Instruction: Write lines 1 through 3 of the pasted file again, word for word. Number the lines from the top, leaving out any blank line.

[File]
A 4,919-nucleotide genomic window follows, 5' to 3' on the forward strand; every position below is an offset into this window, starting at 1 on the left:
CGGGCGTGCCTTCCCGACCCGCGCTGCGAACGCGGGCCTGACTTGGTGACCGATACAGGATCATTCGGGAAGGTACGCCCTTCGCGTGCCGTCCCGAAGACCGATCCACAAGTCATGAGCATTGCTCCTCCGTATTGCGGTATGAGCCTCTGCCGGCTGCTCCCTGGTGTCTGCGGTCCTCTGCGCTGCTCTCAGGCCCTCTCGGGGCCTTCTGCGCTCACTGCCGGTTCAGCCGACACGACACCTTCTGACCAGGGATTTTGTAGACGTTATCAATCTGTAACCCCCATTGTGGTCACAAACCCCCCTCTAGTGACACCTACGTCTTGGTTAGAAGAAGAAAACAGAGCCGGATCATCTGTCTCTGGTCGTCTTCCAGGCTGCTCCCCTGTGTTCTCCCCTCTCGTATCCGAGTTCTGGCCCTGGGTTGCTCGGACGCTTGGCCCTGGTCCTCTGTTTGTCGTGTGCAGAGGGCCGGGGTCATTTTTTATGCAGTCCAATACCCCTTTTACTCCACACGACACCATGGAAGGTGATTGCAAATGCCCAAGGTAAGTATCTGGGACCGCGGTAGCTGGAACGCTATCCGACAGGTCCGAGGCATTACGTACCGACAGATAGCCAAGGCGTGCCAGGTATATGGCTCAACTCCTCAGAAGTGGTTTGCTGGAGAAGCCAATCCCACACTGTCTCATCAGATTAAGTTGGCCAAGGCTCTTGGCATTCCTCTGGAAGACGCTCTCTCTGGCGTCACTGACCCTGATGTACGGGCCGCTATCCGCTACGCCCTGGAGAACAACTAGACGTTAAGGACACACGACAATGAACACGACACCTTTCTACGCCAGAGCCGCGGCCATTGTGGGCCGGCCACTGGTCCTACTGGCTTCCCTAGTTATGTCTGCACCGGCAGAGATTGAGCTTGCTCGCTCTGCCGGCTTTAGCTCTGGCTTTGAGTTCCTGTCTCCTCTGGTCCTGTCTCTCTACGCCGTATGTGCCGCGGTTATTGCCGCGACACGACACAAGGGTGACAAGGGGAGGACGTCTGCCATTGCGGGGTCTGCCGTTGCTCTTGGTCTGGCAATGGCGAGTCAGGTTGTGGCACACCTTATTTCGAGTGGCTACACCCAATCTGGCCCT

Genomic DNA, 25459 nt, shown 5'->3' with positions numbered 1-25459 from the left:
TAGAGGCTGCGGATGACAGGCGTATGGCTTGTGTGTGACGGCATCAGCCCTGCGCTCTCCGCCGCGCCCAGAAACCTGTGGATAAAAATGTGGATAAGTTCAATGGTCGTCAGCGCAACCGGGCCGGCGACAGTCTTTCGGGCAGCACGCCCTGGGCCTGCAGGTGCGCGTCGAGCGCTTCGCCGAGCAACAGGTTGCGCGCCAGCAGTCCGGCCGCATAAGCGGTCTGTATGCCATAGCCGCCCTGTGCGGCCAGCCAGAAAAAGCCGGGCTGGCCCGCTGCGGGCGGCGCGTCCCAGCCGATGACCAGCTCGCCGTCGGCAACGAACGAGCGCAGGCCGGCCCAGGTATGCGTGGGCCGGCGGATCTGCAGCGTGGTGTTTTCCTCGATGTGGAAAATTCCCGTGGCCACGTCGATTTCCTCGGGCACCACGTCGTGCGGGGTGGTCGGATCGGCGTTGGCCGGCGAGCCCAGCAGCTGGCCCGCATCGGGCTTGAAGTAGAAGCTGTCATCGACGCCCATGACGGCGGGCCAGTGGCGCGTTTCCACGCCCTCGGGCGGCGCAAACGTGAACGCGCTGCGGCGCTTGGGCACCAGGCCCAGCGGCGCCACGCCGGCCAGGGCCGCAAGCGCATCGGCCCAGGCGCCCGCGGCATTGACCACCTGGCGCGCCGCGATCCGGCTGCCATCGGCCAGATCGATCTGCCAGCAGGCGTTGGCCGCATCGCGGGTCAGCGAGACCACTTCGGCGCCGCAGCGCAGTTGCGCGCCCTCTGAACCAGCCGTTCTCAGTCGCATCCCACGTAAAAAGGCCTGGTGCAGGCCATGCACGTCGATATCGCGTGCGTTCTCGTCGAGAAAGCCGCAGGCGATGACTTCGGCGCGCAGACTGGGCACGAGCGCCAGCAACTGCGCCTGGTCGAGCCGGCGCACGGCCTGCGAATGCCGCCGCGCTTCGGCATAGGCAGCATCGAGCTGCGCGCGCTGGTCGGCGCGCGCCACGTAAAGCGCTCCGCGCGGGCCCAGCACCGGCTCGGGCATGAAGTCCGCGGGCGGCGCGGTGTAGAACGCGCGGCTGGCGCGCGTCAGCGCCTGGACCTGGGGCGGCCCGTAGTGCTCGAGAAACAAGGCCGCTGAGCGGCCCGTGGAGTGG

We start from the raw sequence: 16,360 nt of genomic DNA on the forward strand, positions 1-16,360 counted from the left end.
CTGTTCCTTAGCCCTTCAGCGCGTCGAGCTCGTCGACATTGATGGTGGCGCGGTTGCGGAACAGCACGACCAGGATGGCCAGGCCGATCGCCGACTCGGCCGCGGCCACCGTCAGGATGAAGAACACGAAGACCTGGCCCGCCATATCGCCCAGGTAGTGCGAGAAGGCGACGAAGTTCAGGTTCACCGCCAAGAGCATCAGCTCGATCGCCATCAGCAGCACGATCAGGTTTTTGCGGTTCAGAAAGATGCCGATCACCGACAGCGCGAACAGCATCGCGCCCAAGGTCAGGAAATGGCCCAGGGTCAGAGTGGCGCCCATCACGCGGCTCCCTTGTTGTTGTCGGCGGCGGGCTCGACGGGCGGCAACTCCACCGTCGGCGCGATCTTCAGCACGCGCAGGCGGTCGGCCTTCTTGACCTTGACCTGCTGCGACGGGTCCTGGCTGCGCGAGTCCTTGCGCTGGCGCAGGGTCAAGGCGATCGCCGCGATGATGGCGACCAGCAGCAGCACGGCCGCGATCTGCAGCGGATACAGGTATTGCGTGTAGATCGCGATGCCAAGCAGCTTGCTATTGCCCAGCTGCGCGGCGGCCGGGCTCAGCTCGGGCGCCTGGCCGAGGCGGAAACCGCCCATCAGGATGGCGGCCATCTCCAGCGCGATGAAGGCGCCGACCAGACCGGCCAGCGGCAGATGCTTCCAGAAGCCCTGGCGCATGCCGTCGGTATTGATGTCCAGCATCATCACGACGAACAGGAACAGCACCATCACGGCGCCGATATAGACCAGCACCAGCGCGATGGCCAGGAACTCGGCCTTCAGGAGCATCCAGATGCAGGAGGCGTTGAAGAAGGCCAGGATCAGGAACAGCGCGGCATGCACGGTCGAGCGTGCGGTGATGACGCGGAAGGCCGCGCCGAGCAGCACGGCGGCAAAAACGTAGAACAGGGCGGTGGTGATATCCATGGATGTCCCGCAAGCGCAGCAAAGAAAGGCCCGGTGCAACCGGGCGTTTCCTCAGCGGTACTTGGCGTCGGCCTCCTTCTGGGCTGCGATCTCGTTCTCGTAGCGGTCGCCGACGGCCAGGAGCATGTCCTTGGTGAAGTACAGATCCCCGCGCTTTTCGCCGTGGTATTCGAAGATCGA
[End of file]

A 4,919-nucleotide genomic window follows, 5' to 3' on the forward strand; every position below is an offset into this window, starting at 1 on the left:
CGGGCGTGCCTTCCCGACCCGCGCTGCGAACGCGGGCCTGACTTGGTGACCGATACAGGATCATTCGGGAAGGTACGCCCTTCGCGTGCCGTCCCGAAGACCGATCCACAAGTCATGAGCATTGCTCCTCCGTATTGCGGTATGAGCCTCTGCCGGCTGCTCCCTGGTGTCTGCGGTCCTCTGCGCTGCTCTCAGGCCCTCTCGGGGCCTTCTGCGCTCACTGCCGGTTCAGCCGACACGACACCTTCTGACCAGGGATTTTGTAGACGTTATCAATCTGTAACCCCCATTGTGGTCACAAACCCCCCTCTAGTGACACCTACGTCTTGGTTAGAAGAAGAAAACAGAGCCGGATCATCTGTCTCTGGTCGTCTTCCAGGCTGCTCCCCTGTGTTCTCCCCTCTCGTATCCGAGTTCTGGCCCTGGGTTGCTCGGACGCTTGGCCCTGGTCCTCTGTTTGTCGTGTGCAGAGGGCCGGGGTCATTTTTTATGCAGTCCAATACCCCTTTTACTCCACACGACACCATGGAAGGTGATTGCAAATGCCCAAGGTAAGTATCTGGGACCGCGGTAGCTGGAACGCTATCCGACAGGTCCGAGGCATTACGTACCGACAGATAGCCAAGGCGTGCCAGGTATATGGCTCAACTCCTCAGAAGTGGTTTGCTGGAGAAGCCAATCCCACACTGTCTCATCAGATTAAGTTGGCCAAGGCTCTTGGCATTCCTCTGGAAGACGCTCTCTCTGGCGTCACTGACCCTGATGTACGGGCCGCTATCCGCTACGCCCTGGAGAACAACTAGACGTTAAGGACACACGACAATGAACACGACACCTTTCTACGCCAGAGCCGCGGCCATTGTGGGCCGGCCACTGGTCCTACTGGCTTCCCTAGTTATGTCTGCACCGGCAGAGATTGAGCTTGCTCGCTCTGCCGGCTTTAGCTCTGGCTTTGAGTTCCTGTCTCCTCTGGTCCTGTCTCTCTACGCCGTATGTGCCGCGGTTATTGCCGCGACACGACACAAGGGTGACAAGGGGAGGACGTCTGCCATTGCGGGGTCTGCCGTTGCTCTTGGTCTGGCAATGGCGAGTCAGGTTGTGGCACACCTTATTTCGAGTGGCTACACCCAATCTGGCCCT

Genomic DNA, 25459 nt, shown 5'->3' with positions numbered 1-25459 from the left: